The inaugural Sondland-Durant Early Detection of Cancer Conference featured an appearance by comedian and television host Jay Leno. He led a discussion with Brian Druker, M.D., director of the OHSU Knight Cancer Institute, Sir Harpal Kumar, chief executive officer of Cancer Research UK, and Sanjiv Gambhir, M.D., Ph.D., a professor at Stanford University School of Medicine.
“It’s a fantastic time to be doing what we are doing in this field,” Kumar tells Leno during the interview. “It’s a terribly devastating disease. But the rate of progress we are seeing now is unprecedented. Whether it is the next 5 years, the next 10 years, or the next 20 years, we are seeing lives being transformed.”
“What is the most frustrating part of this?” Leno asks. “Is it the FDA, is it the paperwork?”
Druker’s answer: “As exciting as the times are, as fast as we are making progress, it’s frustrating that we are not making progress faster. Whatever we can do to accelerate progress, ultimately we want to save more lives. And the fact that we can’t do it right now is frustrating to me.”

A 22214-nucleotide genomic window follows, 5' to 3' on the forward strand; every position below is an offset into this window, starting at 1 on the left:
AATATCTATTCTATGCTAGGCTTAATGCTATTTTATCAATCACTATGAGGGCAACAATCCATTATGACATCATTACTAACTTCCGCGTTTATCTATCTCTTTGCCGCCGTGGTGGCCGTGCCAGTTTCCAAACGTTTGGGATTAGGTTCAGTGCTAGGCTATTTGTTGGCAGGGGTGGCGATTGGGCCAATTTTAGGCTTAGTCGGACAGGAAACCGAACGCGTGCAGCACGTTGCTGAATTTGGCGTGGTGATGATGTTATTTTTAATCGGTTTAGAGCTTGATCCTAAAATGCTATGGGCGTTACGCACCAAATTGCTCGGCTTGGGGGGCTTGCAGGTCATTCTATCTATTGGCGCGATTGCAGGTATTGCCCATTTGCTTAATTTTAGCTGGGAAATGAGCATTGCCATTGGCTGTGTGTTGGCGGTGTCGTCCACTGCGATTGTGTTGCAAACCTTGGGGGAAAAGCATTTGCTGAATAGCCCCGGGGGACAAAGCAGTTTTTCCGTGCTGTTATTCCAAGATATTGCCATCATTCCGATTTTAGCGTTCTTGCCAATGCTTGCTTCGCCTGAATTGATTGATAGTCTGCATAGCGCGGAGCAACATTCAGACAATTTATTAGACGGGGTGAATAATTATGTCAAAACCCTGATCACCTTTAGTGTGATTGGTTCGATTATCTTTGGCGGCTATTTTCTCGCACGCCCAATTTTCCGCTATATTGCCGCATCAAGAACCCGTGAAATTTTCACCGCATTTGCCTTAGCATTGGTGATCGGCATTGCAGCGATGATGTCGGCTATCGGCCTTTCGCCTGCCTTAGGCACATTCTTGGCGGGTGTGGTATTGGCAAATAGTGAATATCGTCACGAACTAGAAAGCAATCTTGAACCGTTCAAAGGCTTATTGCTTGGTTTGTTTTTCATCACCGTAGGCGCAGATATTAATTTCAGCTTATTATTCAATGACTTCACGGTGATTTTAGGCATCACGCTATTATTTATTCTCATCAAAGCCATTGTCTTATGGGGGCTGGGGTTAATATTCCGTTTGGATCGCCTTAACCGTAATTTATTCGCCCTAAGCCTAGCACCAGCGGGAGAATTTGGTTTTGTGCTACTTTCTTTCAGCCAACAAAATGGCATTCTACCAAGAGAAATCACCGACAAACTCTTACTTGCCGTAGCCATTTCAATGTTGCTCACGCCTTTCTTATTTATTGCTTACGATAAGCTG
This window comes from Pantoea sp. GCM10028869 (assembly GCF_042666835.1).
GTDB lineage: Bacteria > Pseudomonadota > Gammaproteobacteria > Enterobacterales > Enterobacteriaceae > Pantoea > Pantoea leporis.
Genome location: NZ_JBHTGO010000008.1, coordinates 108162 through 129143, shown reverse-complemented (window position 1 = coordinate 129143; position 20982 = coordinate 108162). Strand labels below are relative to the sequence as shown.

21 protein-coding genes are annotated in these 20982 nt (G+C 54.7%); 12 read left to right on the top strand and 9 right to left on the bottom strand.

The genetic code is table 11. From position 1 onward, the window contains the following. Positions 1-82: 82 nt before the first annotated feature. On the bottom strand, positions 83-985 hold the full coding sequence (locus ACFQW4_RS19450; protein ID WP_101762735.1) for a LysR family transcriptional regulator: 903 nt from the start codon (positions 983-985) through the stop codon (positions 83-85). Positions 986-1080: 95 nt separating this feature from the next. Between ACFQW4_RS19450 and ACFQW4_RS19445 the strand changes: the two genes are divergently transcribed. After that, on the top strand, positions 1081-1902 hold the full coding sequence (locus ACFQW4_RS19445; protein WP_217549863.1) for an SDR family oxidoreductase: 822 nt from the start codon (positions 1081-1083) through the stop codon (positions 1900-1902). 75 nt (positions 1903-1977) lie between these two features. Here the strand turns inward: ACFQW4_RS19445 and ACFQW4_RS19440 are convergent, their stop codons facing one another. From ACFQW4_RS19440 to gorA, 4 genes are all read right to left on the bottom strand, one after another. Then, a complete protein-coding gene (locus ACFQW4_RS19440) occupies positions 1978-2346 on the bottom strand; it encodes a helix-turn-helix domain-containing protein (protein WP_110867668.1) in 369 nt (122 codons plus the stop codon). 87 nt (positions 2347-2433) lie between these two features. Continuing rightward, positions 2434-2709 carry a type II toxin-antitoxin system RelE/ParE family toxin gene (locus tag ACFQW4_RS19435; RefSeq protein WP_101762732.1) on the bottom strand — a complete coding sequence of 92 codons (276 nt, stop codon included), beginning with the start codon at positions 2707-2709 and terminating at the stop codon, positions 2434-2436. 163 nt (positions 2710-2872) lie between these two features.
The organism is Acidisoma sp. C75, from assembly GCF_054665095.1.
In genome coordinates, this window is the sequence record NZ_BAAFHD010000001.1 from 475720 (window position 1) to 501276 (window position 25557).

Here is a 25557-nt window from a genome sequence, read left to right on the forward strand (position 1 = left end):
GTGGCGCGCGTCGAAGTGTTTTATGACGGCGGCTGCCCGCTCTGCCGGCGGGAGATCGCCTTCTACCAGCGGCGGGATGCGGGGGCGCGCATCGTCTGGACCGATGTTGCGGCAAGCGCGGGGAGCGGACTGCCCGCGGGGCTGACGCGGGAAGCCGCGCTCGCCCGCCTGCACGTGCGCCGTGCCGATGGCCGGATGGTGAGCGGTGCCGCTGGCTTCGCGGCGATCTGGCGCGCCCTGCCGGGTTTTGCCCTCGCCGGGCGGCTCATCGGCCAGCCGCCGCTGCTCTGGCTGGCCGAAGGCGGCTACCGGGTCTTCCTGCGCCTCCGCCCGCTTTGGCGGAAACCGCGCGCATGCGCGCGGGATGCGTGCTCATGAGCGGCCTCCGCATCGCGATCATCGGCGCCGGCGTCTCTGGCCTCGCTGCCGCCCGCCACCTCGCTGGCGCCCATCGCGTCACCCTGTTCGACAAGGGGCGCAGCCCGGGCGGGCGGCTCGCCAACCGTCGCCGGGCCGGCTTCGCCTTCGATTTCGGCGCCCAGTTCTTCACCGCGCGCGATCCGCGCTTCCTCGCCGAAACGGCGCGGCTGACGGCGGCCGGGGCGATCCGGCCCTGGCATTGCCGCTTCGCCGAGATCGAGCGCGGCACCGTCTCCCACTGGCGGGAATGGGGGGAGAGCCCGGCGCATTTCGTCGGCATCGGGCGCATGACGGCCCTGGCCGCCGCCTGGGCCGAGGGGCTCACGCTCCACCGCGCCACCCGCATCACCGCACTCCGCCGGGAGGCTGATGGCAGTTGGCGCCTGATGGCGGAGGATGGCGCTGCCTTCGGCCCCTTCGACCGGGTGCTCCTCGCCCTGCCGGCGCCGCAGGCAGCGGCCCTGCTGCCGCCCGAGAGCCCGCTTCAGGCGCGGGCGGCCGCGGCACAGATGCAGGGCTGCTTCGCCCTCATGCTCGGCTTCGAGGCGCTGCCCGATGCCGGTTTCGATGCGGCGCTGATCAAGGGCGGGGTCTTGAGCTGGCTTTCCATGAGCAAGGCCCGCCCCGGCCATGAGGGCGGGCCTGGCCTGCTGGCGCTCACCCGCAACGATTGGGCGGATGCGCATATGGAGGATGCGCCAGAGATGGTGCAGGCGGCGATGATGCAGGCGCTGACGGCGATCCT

Leno is fascinated with the prospect of technologies able to detect pre-cancerous changes anywhere in the body. “So early,” he says, “even the cells barely know that they have cancer, right?”
The most formidable challenge, Gambhir says, “is not just finding whether we have cancer early, but finding those cancers that will go on to hurt you. There may be many cancers that you won’t need to have intervention on. The challenge isn’t just about diagnosing them but the challenge is about what we call prognosis – figuring out the ones that are the nasty ones that you have to do something about.”
You can watch a replay of the session online.
The meeting brought many of the world’s leading scientists in the field of cancer early detection to Portland in June. It was the first of a series of international conferences planned by Cancer Research UK and the OHSU Knight Cancer Institute. The two organizations formed a collaboration last year aiming to accelerate progress in early detection research.